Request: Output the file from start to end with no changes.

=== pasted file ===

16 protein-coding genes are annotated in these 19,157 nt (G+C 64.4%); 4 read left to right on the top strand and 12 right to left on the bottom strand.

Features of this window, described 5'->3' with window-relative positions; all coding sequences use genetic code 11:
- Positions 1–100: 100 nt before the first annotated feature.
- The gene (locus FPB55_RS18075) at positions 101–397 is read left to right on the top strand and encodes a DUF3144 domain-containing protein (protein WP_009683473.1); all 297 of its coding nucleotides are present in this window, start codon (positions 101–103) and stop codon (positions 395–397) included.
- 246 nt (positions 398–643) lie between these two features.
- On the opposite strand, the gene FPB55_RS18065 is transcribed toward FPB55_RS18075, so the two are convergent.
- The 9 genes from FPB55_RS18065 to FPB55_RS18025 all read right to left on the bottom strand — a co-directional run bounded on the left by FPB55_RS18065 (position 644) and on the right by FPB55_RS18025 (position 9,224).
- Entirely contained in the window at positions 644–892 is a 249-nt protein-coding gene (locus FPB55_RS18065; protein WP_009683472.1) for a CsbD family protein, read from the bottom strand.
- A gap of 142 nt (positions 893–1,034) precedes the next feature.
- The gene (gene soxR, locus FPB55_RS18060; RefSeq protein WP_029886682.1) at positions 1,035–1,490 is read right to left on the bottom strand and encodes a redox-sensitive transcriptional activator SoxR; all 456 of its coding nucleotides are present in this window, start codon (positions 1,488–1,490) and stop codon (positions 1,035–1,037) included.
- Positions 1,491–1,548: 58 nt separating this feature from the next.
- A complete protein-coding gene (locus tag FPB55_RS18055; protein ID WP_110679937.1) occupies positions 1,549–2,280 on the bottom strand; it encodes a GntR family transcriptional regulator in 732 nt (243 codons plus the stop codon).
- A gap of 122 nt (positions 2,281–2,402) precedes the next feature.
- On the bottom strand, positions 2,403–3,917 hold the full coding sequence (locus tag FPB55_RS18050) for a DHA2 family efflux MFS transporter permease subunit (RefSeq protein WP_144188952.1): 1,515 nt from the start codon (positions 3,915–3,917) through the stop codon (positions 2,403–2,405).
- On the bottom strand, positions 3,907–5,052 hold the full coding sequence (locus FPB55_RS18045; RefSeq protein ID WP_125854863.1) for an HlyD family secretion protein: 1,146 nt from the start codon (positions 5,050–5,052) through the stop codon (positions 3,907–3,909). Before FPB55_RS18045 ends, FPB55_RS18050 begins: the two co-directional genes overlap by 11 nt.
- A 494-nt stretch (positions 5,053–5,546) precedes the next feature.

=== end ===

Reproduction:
16 protein-coding genes are annotated in these 19,157 nt (G+C 64.4%); 4 read left to right on the top strand and 12 right to left on the bottom strand.

Features of this window, described 5'->3' with window-relative positions; all coding sequences use genetic code 11:
- Positions 1–100: 100 nt before the first annotated feature.
- The gene (locus FPB55_RS18075) at positions 101–397 is read left to right on the top strand and encodes a DUF3144 domain-containing protein (protein WP_009683473.1); all 297 of its coding nucleotides are present in this window, start codon (positions 101–103) and stop codon (positions 395–397) included.
- 246 nt (positions 398–643) lie between these two features.
- On the opposite strand, the gene FPB55_RS18065 is transcribed toward FPB55_RS18075, so the two are convergent.
- The 9 genes from FPB55_RS18065 to FPB55_RS18025 all read right to left on the bottom strand — a co-directional run bounded on the left by FPB55_RS18065 (position 644) and on the right by FPB55_RS18025 (position 9,224).
- Entirely contained in the window at positions 644–892 is a 249-nt protein-coding gene (locus FPB55_RS18065; protein WP_009683472.1) for a CsbD family protein, read from the bottom strand.
- A gap of 142 nt (positions 893–1,034) precedes the next feature.
- The gene (gene soxR, locus FPB55_RS18060; RefSeq protein WP_029886682.1) at positions 1,035–1,490 is read right to left on the bottom strand and encodes a redox-sensitive transcriptional activator SoxR; all 456 of its coding nucleotides are present in this window, start codon (positions 1,488–1,490) and stop codon (positions 1,035–1,037) included.
- Positions 1,491–1,548: 58 nt separating this feature from the next.
- A complete protein-coding gene (locus tag FPB55_RS18055; protein ID WP_110679937.1) occupies positions 1,549–2,280 on the bottom strand; it encodes a GntR family transcriptional regulator in 732 nt (243 codons plus the stop codon).
- A gap of 122 nt (positions 2,281–2,402) precedes the next feature.
- On the bottom strand, positions 2,403–3,917 hold the full coding sequence (locus tag FPB55_RS18050) for a DHA2 family efflux MFS transporter permease subunit (RefSeq protein WP_144188952.1): 1,515 nt from the start codon (positions 3,915–3,917) through the stop codon (positions 2,403–2,405).
- On the bottom strand, positions 3,907–5,052 hold the full coding sequence (locus FPB55_RS18045; RefSeq protein ID WP_125854863.1) for an HlyD family secretion protein: 1,146 nt from the start codon (positions 5,050–5,052) through the stop codon (positions 3,907–3,909). Before FPB55_RS18045 ends, FPB55_RS18050 begins: the two co-directional genes overlap by 11 nt.
- A 494-nt stretch (positions 5,053–5,546) precedes the next feature.